lock in or take my chances re heating oil rate?
October 1, 2008 1:16 PM   Subscribe

I'm looking for thoughts on whether I should lock-in a heating oil rate of 3.79 for the season.

FYI, I live in MA.
I realize that this is a bit of a crystal ball question, but if anyone has any informed commentary on the matter, it might help me make a better decision. I was going to lock in but rates have been recently dropping. I was thinking the drop might be a pre-election phenomenon and that prices might rise again post-election. But now with the economic crisis, I am flummoxed in trying to think about how that is likely to affect pricing/supply going forward. I'm not looking to take a poll as much as looking for reasoning about why I should or shouldn't.
posted by madamjujujive to Home & Garden (11 answers total) 3 users marked this as a favorite
 
I think Mass Energy can beat that price, actually.
posted by mkb at 1:29 PM on October 1, 2008 [1 favorite]


I look at heating oil as this: If I pay for it all upfront, I know for a fact what I'm paying for it. If I end up "losing" money when the price falls later, am I really losing that much? How much would I have bought at that time? Would I have enough to last until it hit that price? Would I have to re-fill later because I'm completely lame and only got about a hundred gallons as X price because I thought it was going to be cheaper, later?

Chalk my opinion up to pessimism. Or the fact that I've been that person who has ran out of heating fuel because I thought I would get it cheaper later. Oh, and I've ran out of gas along the side of the road for the same reason. I now just pay for it and cope.
posted by banannafish at 1:31 PM on October 1, 2008


As I type this, crude oil is about $98 a barrel, which is lower than it has been in past months but higher than this time last year. Where prices go from here depends on a lot of differrent factors, like the economy and how much demand there is because of weather.

It all boils down on how you feel about managing your own risk. That's what your oil company is doing for you by offering a lock. If you have a household budget, a lock will help take out some of the guesswork. Make no mistake though, you do pay a bit of a premium for not having to worry that the price won't go up before spring, and you won't benefit if there is a price drop.

There was a fellow where I used to work who would monitor the prices on a daily basis, and call for a fill when prices went down. If you have the time and inclination to do this, you could save money.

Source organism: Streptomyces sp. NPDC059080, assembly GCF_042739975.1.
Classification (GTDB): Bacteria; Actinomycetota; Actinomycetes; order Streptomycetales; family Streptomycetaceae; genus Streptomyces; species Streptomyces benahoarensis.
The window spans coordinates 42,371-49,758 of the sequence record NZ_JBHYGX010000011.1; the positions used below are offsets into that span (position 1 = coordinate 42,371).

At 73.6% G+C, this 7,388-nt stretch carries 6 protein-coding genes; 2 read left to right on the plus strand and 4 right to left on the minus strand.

We're at the other end of the spectrum, and after some discussion have decided to stay on the keep full, where the oil company decides when to fill up, as we aren't particularly risk averse and don't have the time to micromanage our fill-ups. Historically it has worked out okay for us.
posted by SteveInMaine at 1:33 PM on October 1, 2008


Hi madamjujujive, my immediate intuition is to lock in. I don't expect things to get much better in terms of oil prices.

If you lock in you can then not have to worry about it all this winter. It will be one less stress and you can then, having determined the basic amount, then plan a budget accordingly.

Some articles found googling, Massachusetts oil winter 2008:

Locking in such protection makes sense in the summer when heating oil normally sells at a discount and consumers can expect prices to rise in the winter. This year, however, few households are willing to take a bet on where energy prices may be headed. Retail heating oil is selling today at around $4.50 a gallon, compared with $3.30 last winter and less than $2 a gallon only three years ago.

A grim forecast for heating costs
Report warns that average 2009 oil bill for Mass. household could top $3,000


The institute predicts that the price of oil will rise 10.75 percent from 2008 to 2009.

Price Of Home Heat Will Strain Some Cape Budgets This Winter

Northeast braces for home heating oil increases

Winter Heating Costs May Burn Consumers


Heating Oil Spike Has Northeast On Edge (with energy saving tips)

Almost all Americans will pay a lot more to heat their homes this winter, even though temperatures are expected to be warmer than average.
posted by nickyskye at 2:59 PM on October 1, 2008 [1 favorite]


Heating oil will have a relationship to crude oil and natural gas, and in the wholesale market, will always be worth less than crude, because all of the "good stuff" has been taken out of the crude and the heating oil is left.

$3.79 per gallon (US) is $143.22 per barrel. Crude is $98 per barrel per SteveinMaine above. Fuel oil should be less than that.

There are 42 US gallons of crude in a barrel. Paying $3.79 would thus suggest that you are paying ca. $1/gal over current crude spot price, which seems like, well, a very generous marketing allowance.

I would pursue what mkb said above - you can probably do better. Some marketers are probably sitting on heating oil they bought at the top of the market and are looking now to flog at a premium. I suspect that if you are going to overwinter, using a well priced heating oil based off $98 crude is probably a pretty sane thing to do. I think the downside to crude pricing is limited from here, while the upside is subject to wide fluctuation. On balance, shop around for your best price and lock in now.